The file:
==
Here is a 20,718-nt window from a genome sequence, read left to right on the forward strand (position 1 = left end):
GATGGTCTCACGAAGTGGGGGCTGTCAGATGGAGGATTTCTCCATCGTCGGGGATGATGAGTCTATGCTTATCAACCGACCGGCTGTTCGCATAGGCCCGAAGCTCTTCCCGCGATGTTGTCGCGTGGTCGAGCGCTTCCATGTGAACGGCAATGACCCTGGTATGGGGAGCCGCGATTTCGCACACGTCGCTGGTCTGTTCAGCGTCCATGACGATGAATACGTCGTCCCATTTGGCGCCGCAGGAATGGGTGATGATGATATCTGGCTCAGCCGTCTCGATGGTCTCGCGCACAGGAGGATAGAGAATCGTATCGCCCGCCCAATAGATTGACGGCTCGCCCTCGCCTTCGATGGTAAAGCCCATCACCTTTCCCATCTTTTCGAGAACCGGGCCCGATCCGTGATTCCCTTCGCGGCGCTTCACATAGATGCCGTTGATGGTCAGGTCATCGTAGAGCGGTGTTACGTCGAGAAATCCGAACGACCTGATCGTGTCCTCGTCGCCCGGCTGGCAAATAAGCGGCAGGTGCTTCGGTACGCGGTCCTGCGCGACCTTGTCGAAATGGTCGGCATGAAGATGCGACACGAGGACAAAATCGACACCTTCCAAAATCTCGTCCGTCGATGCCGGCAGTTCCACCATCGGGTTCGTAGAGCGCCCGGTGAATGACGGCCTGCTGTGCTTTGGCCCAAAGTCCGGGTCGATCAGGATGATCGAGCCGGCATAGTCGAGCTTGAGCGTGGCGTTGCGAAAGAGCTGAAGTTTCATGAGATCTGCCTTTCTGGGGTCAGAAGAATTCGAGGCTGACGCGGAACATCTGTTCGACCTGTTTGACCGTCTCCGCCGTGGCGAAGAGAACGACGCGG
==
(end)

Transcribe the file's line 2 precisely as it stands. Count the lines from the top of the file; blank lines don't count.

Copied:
GATGGTCTCACGAAGTGGGGGCTGTCAGATGGAGGATTTCTCCATCGTCGGGGATGATGAGTCTATGCTTATCAACCGACCGGCTGTTCGCATAGGCCCGAAGCTCTTCCCGCGATGTTGTCGCGTGGTCGAGCGCTTCCATGTGAACGGCAATGACCCTGGTATGGGGAGCCGCGATTTCGCACACGTCGCTGGTCTGTTCAGCGTCCATGACGATGAATACGTCGTCCCATTTGGCGCCGCAGGAATGGGTGATGATGATATCTGGCTCAGCCGTCTCGATGGTCTCGCGCACAGGAGGATAGAGAATCGTATCGCCCGCCCAATAGATTGACGGCTCGCCCTCGCCTTCGATGGTAAAGCCCATCACCTTTCCCATCTTTTCGAGAACCGGGCCCGATCCGTGATTCCCTTCGCGGCGCTTCACATAGATGCCGTTGATGGTCAGGTCATCGTAGAGCGGTGTTACGTCGAGAAATCCGAACGACCTGATCGTGTCCTCGTCGCCCGGCTGGCAAATAAGCGGCAGGTGCTTCGGTACGCGGTCCTGCGCGACCTTGTCGAAATGGTCGGCATGAAGATGCGACACGAGGACAAAATCGACACCTTCCAAAATCTCGTCCGTCGATGCCGGCAGTTCCACCATCGGGTTCGTAGAGCGCCCGGTGAATGACGGCCTGCTGTGCTTTGGCCCAAAGTCCGGGTCGATCAGGATGATCGAGCCGGCATAGTCGAGCTTGAGCGTGGCGTTGCGAAAGAGCTGAAGTTTCATGAGATCTGCCTTTCTGGGGTCAGAAGAATTCGAGGCTGACGCGGAACATCTGTTCGACCTGTTTGACCGTCTCCGCCGTGGCGAAGAGAACGACGCGG